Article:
MARSH HARBOUR, Abaco – There is a rhythm to the work here.
Men lug and tug debris. Heavy equipment weave in, out and around piles of rubble, lifting and hauling, filling and refilling 10 dump trucks every hour on the hour to carry away what is left of The Mudd – a shantytown amongst the largest in the nation before Hurricane Dorian leveled it.
Like the people who once called this place home, The Mudd has its share of secrets that have gradually been unearthed over the last six weeks by workers of CPS, a subsidiary of Bahamas Striping Group of Companies (BSGC) specializing in heavy duty cleanup, maintenance and pavement preservation.
Halfway through its three-month contract with the government to clean up The Mudd, workers have sorted and discarded tons of waste: white waste (fridge and stoves), e-waste (electronics and digital devices), green waste (trees) and construction debris.
More importantly, they have also retrieved two bodies and at least one firearm.
“We wanted to ensure that the work we were carrying out was not just a rushed process, but one that allowed us to meticulously and carefully sort through the debris and ensure that we were not just bulldozing and carrying away what might be human remains,” said Dr. Allen Albury, BSGC’s managing director.
“Everything discovered is handled with dignity. A protocol was established from the very beginning as to what would be the steps taken if there were any significant discoveries on the site.”
A Category 5 hurricane, Dorian left behind a gargantuan debris field, ripping mature trees from the ground, upending 40-foot containers, boats and cars, and smashing homes to bits and pieces.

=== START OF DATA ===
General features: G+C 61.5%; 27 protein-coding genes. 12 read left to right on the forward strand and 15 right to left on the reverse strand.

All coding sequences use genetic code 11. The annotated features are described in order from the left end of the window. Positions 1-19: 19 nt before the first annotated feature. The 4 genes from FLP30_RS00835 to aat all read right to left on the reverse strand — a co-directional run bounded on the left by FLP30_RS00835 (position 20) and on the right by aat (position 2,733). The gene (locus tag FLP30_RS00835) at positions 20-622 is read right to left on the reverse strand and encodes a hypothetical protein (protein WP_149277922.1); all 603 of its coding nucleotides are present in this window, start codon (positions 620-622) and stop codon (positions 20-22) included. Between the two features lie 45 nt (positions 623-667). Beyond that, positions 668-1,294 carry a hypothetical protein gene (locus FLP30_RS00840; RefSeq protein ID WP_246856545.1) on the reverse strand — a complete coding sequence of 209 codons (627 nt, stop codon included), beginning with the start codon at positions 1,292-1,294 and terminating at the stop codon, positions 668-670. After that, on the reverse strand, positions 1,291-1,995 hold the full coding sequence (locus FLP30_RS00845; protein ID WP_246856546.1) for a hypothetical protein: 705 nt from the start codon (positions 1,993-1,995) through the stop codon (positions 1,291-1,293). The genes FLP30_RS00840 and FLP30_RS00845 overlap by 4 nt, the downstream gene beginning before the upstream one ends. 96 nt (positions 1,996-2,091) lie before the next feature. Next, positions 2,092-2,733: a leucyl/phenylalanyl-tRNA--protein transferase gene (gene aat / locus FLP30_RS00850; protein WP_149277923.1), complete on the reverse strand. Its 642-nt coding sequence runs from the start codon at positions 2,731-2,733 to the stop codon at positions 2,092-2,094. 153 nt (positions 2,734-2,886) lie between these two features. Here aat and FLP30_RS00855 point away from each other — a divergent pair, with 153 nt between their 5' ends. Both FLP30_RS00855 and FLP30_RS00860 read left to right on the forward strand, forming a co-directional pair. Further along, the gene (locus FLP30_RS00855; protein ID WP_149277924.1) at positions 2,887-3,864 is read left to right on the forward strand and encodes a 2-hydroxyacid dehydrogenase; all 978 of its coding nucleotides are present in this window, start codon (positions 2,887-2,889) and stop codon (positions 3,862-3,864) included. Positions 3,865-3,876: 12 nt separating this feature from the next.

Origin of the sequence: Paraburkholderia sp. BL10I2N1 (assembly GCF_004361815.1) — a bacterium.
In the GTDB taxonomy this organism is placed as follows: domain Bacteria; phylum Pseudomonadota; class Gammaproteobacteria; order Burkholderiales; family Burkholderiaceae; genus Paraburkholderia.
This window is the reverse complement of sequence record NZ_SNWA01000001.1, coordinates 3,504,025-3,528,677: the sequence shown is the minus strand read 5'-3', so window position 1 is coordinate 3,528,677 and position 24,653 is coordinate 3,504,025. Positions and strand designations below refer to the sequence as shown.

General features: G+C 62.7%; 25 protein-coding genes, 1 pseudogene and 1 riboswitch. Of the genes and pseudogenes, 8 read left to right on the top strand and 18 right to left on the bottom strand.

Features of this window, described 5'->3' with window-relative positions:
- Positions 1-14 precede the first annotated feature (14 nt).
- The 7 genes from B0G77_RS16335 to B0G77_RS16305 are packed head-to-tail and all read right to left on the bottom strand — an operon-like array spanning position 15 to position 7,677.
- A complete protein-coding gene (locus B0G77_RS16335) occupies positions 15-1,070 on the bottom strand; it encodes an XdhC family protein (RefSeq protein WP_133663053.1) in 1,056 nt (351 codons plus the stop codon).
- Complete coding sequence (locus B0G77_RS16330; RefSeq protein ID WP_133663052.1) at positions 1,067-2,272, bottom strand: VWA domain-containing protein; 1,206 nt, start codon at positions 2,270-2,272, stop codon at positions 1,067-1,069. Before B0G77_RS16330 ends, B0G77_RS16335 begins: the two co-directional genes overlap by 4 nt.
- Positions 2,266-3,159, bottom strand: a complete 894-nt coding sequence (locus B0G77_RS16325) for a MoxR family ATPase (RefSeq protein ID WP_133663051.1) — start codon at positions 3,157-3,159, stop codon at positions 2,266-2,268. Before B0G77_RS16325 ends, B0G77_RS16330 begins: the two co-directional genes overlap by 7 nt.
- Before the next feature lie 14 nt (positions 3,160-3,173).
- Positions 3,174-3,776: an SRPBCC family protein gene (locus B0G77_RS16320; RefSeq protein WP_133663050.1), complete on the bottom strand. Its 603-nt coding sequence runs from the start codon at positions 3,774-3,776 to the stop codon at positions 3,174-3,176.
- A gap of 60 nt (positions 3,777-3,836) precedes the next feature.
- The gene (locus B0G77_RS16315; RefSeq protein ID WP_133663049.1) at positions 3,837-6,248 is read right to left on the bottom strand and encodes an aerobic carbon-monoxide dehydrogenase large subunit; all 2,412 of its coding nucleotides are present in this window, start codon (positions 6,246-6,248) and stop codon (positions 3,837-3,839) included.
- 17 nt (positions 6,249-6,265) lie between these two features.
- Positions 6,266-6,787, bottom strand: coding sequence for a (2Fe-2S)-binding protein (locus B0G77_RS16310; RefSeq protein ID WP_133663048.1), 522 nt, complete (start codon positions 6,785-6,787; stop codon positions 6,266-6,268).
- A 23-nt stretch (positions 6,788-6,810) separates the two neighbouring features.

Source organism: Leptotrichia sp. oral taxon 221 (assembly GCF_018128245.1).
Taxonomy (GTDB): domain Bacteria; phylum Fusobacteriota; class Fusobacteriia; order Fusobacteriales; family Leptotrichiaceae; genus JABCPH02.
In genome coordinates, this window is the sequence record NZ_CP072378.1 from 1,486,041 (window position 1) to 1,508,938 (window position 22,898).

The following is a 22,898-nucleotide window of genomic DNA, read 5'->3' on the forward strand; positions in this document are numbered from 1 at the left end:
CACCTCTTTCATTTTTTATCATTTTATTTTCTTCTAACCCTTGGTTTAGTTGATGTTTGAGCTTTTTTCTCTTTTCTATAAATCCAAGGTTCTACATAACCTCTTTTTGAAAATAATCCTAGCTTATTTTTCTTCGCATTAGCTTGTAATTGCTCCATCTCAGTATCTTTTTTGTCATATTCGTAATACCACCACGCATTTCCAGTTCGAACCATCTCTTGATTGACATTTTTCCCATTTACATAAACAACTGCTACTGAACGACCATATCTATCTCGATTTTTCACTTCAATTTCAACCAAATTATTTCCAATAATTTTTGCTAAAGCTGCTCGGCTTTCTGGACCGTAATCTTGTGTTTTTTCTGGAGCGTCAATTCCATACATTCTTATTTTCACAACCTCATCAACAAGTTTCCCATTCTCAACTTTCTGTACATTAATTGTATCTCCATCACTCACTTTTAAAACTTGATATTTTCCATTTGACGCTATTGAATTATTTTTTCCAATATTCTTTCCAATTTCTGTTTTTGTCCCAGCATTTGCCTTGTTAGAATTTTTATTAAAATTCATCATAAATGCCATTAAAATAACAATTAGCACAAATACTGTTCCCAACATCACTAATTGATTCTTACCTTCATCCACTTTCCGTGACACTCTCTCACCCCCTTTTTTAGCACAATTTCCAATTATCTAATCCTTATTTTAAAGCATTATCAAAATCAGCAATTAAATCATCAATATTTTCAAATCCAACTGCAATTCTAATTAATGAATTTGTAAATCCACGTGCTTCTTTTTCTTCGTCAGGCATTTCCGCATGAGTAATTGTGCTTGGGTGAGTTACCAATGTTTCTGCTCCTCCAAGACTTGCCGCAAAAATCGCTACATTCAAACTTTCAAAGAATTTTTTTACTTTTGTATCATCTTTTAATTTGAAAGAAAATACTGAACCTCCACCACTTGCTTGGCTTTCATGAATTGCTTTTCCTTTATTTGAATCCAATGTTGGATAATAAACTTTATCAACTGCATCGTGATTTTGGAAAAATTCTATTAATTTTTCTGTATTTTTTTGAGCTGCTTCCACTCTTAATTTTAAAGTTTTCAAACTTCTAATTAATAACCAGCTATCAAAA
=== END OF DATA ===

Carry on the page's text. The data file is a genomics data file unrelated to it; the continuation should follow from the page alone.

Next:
“This is something you might see in a war-torn country, perhaps somewhere experiencing civil war,” said CPS project manager, Peter Bascom, a civil engineer.
A former deputy director for the National Recovery and Reconstruction Unit which dealt with Hurricane Matthew in New Providence and the Family Islands, Bascom said not even in pictures has he witnessed devastation similar to Dorian’s.
Further complicating matters, The Mudd provides the worst possible working conditions for the necessary heavy equipment cleanup.
“There is a layer of mud that sits underneath the ground. Residents of The Mudd placed fill dirt on top of that to build. There is a way to reclaim land and this is not done properly,” he said.
“When we first came, we brought a lot of big, heavy equipment like the D8 and the 345 excavators. Those machines were too heavy for this geotechnical environment. We had to change course, bring smaller machines and send them ahead to conduct explorations. If we were to just drive over it, the machines would fall in. That was a lesson we learnt the hard way. We had a D8 tractor stuck for three days.”
CPS learnt to first locate the foundations of homes, break those up and use that rubble to fill in swampy spots and weak cesspits, which were typically adjacent to the foundation and not built to code. This way they created a structurally sound path for heavy equipment to traverse. Doing things any other way could land the company’s machinery up the proverbial creek.
With corpses, hazardous materials such as gas tanks and sink holes to watch for, CPS has had to proceed slowly all the while praying the weather holds. Heavy rains would make their work near impossible, quickly saturating The Mudd, which sits at water-table level, according to Bascom.
“This is not just a pick up and drop off to the landfill job,” said CPS project manager, Anthon Deveaux.
“We must clear, sort and then drop off, proceeding with caution every step of the way. This is sensitive operation. This is what we do. We all have a sense of personal responsibility to not only be a part of the cleanup, but to get it done right.”